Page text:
Of literary portrayals

November 3, 2019

It comes as no surprise to see popular Urdu fiction portraying widows or divorced women as objects of pity

Of literary portrayals

No matter how diverse the reading may be, readers somehow end up rereading about experiences that relate to their current stage in life. But in all our reading journeys there comes a moment when certain stories, certain poems just come our way, making us vicariously experience what life had hitherto eluded. Such has been my experience with literature representing widows, divorced or separated women.

For a society that defines a woman’s existence in reference to a man, be it a father, son, or - the honour of all honours - a husband, it comes as no surprise to see popular Urdu fiction specifically of the digest variety portraying widows, divorced or separated women as objects of pity in the best case scenario or a man-eater in the worst. In case of widows, stories like Abstraction deal with the emotional trauma of a life that society expects them to lead alone, and the very physical nature of desire that they now need to curb for the rest of their life, which Neelofar Syed terms as a metaphorical satti (Wo Wasal Kahan) or Sylvia Plath’s description of widow’s existence as a "broken, vacant estate" or "a shadow thing" (Widow) exist in English literature. But literature in general has focused more on the economic plight and social stigma due to the absence of the ‘man of the house’ than on the psychological consequences on a woman’s sense of being widowed or divorced. Rarer still is the scenario where the death of a husband may come as a relief. In the case of Mrs Mallard (Story of an Hour) who upon realising the implications of Mr Mallard’s death can’t help but wonder, "Free, free, free! … Body and soul free!"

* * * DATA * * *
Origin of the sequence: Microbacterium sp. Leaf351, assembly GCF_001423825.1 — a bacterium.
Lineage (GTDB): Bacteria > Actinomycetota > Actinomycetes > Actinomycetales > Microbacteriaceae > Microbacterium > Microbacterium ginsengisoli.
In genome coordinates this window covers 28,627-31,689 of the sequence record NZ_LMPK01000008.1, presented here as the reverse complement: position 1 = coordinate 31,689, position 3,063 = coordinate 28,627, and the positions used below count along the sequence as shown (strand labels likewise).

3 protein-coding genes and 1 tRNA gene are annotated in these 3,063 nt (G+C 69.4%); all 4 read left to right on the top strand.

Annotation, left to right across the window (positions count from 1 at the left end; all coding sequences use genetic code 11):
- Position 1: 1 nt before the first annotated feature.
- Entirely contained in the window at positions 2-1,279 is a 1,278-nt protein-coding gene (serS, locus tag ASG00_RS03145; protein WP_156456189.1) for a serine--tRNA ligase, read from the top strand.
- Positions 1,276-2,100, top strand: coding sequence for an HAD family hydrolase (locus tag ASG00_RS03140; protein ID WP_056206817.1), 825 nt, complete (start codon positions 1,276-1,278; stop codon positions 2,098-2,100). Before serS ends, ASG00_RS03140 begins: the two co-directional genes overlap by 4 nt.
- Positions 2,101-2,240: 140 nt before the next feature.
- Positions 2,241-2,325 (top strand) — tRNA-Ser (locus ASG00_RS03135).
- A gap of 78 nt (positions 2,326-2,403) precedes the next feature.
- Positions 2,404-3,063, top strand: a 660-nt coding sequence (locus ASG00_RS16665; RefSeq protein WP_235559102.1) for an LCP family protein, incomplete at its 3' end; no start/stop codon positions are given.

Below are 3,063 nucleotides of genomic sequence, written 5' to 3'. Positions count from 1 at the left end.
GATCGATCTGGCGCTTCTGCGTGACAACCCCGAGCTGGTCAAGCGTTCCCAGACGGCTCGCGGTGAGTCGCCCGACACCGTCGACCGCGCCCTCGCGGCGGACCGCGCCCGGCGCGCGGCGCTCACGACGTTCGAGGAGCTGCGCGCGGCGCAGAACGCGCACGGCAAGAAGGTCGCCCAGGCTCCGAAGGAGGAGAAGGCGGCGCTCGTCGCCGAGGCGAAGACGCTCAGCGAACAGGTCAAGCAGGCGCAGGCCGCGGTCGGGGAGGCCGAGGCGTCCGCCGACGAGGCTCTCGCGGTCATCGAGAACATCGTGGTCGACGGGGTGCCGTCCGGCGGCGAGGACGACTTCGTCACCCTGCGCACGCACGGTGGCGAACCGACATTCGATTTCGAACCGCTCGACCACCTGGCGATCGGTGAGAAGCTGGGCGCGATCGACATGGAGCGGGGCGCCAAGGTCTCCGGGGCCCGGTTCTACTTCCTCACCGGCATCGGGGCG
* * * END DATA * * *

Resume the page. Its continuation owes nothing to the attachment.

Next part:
Some may say this is because of the differing cultural norms at play here but as contemporary Pakistani women become more financially independent, thereby eliminating one of the key factors that affect a woman’s choices, doesn’t relief become as normal a response as grief and mourning?

In contrast, when it comes to the representation of divorced or separated women in English literature, we sense a somewhat celebratory attitude in both popular and literary fiction, especially memoirs. This comes as no surprise, as English literature with the exception of romances and chick-lit generally does seem to favour an anti marriage, anti commitment stance despite its insistence on finding a soul mate. Be it Clarissa Dalloway or Emma Bovary we see protagonist after protagonist trapped in an unexciting married life, thereby questioning the very need of such a union.

Also read: Editorial

However, it is in contemporary writings, especially memoirs that we see a certain sense of celebration of the independence, self reliance and most importantly self awareness that divorce brings. Despite the contrast in the depiction of the post-divorce, post-separation life, works like Eat, Pray, Love (Elizabeth Gilbert) and Wild (Cheryl Strayed) use the journey narrative structure to portray the self discovery process that is triggered by divorce and in doing so, at times even glamorise it to an extent that it may appear unrelatable to the lived experience of real women in these circumstances. One could attribute this shift to the growing divorce rates, financial independence and access to legal rights to women in the West. However, isn’t it time that a similar shift occurs in contemporary local narratives too? As women here reclaim their agency, as evidenced by cultural phenomena such as the Aurat March, and the emergence of support groups and services, often led by women going through a similar situation themselves, shouldn’t our literature step up to represent these narratives too? The narratives that bring hope?

Of literary portrayals